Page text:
1-03-2008 - SAC-D/Aquarius mission passes NASA and CONAE Critical Design Review : Last week, around 180 space technicians met in Bariloche for the Critical Design Review (CDR) of the SAC-D mission. These specialists came from numerous participating institutions: NASA, CONAE, La Plata National University, the Argentine Instute for Radioastronomy, the Research Center for Optics of the Argentine Research Council, the National Atomic Energy Commision, the Canadian Space Agency ant the Brasilian Space Reseach Instutute (INPE), as well as INVAP.


Last week, around 180 space technicians met in Bariloche for the Critical Design Review (CDR) of the SAC-D mission. These specialists came from numerous participating institutions: NASA, CONAE, La Plata National University, the Argentine Instute for Radioastronomy, the Research Center for Optics of the Argentine Research Council, the National Atomic Energy Commision, the Canadian Space Agency ant the Brasilian Space Reseach Instutute (INPE), as well as INVAP.

The CDR is one of the most significant steps in the final approval of the design previous to the actual construction of the satellite and its payload.

The main instrument carried by SAC-D is called Aquarius, and is being built by NASA´s Jet Propulsion Lab. It is designed to measure for the first time on a global sclale the salinity of the oceans. This mission is of the highest importance for a better knowledge of the factors that may affect the global Climate Change, such as salinity, surface temperatures, wind intensities and directions, the presence of ice and the humidity of the atmosphere, all of which will improve our knowledge of the oceanic circulation patterns and its influence on the world climate. The satellite will also study the humidity of the soil and detect anomalous temperature spots - for example for fire alerts and the prevision of floods.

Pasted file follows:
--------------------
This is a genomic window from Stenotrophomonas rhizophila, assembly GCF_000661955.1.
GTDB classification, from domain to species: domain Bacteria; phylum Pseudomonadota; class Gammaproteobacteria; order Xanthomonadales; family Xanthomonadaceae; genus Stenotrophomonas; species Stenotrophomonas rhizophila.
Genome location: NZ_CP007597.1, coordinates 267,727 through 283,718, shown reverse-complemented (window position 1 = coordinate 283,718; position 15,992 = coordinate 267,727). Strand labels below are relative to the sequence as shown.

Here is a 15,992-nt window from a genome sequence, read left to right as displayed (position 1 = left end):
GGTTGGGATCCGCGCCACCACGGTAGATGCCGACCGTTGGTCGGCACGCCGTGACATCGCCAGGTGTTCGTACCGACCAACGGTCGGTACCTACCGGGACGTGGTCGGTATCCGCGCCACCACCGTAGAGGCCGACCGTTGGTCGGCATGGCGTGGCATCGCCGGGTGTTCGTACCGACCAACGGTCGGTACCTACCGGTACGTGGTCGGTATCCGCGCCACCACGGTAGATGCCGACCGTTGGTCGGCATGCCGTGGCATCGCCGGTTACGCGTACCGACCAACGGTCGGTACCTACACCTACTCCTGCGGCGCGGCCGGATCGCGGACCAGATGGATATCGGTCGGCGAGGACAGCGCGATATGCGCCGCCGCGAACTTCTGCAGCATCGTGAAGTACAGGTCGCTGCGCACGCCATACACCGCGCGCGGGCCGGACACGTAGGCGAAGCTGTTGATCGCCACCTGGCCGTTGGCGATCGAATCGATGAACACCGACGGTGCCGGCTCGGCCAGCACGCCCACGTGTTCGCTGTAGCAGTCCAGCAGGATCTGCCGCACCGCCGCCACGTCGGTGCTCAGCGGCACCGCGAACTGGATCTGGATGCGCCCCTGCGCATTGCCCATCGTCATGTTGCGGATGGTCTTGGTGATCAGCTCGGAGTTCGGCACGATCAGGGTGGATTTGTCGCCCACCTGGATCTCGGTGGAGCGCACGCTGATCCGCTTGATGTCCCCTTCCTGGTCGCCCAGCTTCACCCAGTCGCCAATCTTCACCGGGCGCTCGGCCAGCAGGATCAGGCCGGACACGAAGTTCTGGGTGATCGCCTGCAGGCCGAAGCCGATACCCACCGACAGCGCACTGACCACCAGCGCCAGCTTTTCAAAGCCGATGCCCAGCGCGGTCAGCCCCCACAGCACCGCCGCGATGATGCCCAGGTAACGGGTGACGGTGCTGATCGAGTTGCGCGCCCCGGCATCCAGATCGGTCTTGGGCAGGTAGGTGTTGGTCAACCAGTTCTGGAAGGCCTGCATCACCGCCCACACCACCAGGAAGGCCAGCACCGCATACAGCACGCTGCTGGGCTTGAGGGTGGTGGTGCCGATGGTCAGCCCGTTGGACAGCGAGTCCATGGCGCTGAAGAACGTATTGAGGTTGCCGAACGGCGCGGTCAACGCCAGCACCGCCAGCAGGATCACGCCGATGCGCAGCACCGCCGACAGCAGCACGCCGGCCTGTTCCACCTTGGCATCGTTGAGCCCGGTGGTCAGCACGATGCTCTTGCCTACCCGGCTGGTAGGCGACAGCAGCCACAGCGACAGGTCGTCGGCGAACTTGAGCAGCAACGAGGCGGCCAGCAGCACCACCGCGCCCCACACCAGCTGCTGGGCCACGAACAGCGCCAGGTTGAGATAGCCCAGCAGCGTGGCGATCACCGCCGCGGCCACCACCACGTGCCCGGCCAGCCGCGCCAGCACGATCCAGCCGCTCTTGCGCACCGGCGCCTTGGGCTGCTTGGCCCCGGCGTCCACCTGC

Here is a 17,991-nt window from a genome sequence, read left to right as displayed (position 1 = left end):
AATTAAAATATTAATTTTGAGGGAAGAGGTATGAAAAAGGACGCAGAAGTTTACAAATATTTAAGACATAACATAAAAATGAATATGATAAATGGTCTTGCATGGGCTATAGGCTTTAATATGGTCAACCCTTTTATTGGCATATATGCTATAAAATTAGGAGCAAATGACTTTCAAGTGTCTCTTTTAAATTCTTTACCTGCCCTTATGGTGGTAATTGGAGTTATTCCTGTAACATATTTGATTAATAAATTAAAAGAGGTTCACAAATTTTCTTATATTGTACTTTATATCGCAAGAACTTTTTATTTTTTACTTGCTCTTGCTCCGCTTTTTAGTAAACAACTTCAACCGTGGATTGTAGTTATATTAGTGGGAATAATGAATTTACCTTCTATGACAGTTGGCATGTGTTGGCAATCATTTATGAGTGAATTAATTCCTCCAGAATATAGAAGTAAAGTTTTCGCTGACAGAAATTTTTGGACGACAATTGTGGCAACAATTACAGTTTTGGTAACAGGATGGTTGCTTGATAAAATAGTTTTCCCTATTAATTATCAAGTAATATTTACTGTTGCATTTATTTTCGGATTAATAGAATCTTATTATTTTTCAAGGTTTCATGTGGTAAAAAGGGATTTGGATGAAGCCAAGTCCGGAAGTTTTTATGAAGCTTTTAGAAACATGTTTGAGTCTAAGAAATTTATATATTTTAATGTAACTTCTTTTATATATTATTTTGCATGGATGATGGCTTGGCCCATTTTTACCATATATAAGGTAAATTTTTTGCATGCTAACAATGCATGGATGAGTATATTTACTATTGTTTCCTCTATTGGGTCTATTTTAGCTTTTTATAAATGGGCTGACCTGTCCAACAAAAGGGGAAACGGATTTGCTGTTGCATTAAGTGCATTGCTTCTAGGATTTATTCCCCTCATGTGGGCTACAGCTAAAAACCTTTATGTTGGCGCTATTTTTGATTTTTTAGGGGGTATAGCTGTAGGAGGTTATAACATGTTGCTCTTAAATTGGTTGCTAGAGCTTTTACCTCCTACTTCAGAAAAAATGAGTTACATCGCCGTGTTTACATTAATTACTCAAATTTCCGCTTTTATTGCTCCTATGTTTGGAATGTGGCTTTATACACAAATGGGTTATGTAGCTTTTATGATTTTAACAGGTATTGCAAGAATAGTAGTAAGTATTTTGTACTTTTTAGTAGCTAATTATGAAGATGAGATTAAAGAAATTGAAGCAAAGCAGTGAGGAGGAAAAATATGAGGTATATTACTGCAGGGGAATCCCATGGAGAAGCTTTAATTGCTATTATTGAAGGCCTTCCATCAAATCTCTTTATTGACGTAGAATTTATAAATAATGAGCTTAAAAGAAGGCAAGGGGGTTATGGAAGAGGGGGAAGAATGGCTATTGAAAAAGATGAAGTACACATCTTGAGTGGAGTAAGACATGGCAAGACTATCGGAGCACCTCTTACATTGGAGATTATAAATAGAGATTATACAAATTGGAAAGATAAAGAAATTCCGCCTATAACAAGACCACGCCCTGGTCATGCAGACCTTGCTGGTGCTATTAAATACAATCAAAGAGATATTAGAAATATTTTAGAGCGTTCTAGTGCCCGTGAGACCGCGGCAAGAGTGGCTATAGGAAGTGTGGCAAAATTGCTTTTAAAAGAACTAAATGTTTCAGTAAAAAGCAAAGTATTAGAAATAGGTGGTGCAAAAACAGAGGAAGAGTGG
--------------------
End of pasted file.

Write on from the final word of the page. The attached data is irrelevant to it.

The mission will constitute a complete observatory which will also be able to detect the distribution of space débris and micrometeorites around the Earth.

Besides Aquarius, SAC-D will carry other instruments of Argentine conception and construction, as well as instruments of other nations. It is scheduled to be launched from the Vandenberg Base in California, on the date of the celebration of the 200th anniversary of the independence of Argentina, in May 2010, by a Delta II vector, similar to that which launched the highly successful SAC-C satellite.

We wish to especially emphasize the demonstration of faith in our space technology on the part of NASA, which will trust us to take such a costly and important instrument as Aquarius to space on an Argentine-built satellite.